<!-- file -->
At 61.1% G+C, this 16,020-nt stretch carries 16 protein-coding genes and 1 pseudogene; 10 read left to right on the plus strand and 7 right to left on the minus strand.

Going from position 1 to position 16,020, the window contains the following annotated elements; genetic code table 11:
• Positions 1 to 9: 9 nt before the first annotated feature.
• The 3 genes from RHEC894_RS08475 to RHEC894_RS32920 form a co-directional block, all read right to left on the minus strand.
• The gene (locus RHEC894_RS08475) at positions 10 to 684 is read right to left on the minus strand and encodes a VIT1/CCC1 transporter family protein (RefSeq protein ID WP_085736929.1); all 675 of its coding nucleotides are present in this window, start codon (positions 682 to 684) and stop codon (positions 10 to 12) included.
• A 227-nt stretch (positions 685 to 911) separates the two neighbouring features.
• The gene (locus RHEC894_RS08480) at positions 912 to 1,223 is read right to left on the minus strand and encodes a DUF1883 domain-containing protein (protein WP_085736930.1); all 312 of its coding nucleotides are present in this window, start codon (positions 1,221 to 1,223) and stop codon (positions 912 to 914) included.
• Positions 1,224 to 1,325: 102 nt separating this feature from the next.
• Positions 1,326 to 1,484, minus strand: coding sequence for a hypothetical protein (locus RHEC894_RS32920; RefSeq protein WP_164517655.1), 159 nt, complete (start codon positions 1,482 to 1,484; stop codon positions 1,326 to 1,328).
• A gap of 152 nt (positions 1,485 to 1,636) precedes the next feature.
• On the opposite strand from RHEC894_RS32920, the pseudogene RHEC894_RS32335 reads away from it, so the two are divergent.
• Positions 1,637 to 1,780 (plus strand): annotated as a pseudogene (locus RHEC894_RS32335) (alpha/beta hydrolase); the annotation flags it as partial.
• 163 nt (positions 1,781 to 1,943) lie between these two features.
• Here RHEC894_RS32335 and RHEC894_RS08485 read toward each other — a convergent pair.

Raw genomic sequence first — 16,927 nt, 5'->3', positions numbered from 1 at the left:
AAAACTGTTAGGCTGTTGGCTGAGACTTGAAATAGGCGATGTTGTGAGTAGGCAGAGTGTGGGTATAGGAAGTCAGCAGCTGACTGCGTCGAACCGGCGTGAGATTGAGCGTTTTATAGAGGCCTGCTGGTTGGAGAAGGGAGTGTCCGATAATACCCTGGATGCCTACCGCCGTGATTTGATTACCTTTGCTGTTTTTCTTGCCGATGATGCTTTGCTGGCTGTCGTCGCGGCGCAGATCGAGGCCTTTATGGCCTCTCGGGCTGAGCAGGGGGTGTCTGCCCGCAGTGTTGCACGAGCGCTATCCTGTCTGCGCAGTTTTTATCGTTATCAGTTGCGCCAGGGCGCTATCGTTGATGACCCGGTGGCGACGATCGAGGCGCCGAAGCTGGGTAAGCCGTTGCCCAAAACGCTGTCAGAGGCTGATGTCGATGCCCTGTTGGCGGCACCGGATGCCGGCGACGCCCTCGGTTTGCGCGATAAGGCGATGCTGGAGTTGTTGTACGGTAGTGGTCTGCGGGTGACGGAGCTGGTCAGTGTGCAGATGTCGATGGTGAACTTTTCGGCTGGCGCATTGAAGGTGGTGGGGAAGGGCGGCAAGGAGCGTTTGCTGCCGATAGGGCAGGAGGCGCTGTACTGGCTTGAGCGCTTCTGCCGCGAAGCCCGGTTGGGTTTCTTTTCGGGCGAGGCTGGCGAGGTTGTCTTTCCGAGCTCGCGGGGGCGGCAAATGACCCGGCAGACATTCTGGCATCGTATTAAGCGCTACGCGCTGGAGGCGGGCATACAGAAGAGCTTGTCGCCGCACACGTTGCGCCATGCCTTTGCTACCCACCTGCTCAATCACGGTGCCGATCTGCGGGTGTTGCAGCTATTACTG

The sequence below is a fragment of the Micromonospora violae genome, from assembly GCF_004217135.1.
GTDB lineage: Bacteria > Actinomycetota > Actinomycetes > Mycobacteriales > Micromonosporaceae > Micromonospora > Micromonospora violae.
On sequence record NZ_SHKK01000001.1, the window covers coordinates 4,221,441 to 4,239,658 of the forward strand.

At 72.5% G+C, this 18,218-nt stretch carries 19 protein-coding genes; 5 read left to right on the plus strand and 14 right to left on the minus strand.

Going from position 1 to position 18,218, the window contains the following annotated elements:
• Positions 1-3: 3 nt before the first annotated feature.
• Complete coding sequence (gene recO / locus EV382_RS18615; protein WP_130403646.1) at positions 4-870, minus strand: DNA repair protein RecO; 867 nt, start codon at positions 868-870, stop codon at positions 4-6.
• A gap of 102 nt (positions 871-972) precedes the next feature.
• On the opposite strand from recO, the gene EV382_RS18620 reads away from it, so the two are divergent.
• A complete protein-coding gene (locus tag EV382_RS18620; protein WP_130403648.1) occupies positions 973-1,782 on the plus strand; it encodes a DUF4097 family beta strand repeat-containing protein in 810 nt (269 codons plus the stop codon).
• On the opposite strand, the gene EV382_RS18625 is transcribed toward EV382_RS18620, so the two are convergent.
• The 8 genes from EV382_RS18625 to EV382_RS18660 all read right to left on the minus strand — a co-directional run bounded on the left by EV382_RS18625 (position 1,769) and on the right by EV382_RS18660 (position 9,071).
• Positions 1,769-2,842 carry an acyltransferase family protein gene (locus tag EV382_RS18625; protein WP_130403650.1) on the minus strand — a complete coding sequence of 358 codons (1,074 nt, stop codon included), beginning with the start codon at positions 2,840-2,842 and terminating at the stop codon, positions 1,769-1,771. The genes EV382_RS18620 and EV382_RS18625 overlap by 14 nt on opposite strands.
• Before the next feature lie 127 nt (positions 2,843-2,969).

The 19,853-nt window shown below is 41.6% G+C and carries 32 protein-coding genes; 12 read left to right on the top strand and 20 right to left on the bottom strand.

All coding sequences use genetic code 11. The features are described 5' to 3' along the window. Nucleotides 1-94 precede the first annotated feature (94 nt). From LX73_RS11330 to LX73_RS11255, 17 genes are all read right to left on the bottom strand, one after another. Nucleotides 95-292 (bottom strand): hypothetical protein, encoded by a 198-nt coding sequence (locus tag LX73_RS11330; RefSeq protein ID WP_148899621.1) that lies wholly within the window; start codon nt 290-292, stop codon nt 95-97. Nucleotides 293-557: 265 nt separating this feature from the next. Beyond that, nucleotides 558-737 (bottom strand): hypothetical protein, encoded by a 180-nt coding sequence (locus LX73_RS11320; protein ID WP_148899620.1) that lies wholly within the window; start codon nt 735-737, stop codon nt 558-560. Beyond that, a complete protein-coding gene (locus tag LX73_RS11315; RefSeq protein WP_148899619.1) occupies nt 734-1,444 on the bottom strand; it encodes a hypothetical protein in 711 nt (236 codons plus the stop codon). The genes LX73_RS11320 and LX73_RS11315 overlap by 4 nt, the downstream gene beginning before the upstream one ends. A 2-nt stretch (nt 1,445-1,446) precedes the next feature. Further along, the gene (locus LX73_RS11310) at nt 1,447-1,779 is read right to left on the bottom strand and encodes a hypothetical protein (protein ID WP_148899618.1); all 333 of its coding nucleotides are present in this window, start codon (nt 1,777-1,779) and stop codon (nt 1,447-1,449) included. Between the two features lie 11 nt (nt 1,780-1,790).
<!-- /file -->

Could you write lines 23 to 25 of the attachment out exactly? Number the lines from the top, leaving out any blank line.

• Complete coding sequence (gene recO / locus EV382_RS18615; protein WP_130403646.1) at positions 4-870, minus strand: DNA repair protein RecO; 867 nt, start codon at positions 868-870, stop codon at positions 4-6.
• A gap of 102 nt (positions 871-972) precedes the next feature.
• On the opposite strand from recO, the gene EV382_RS18620 reads away from it, so the two are divergent.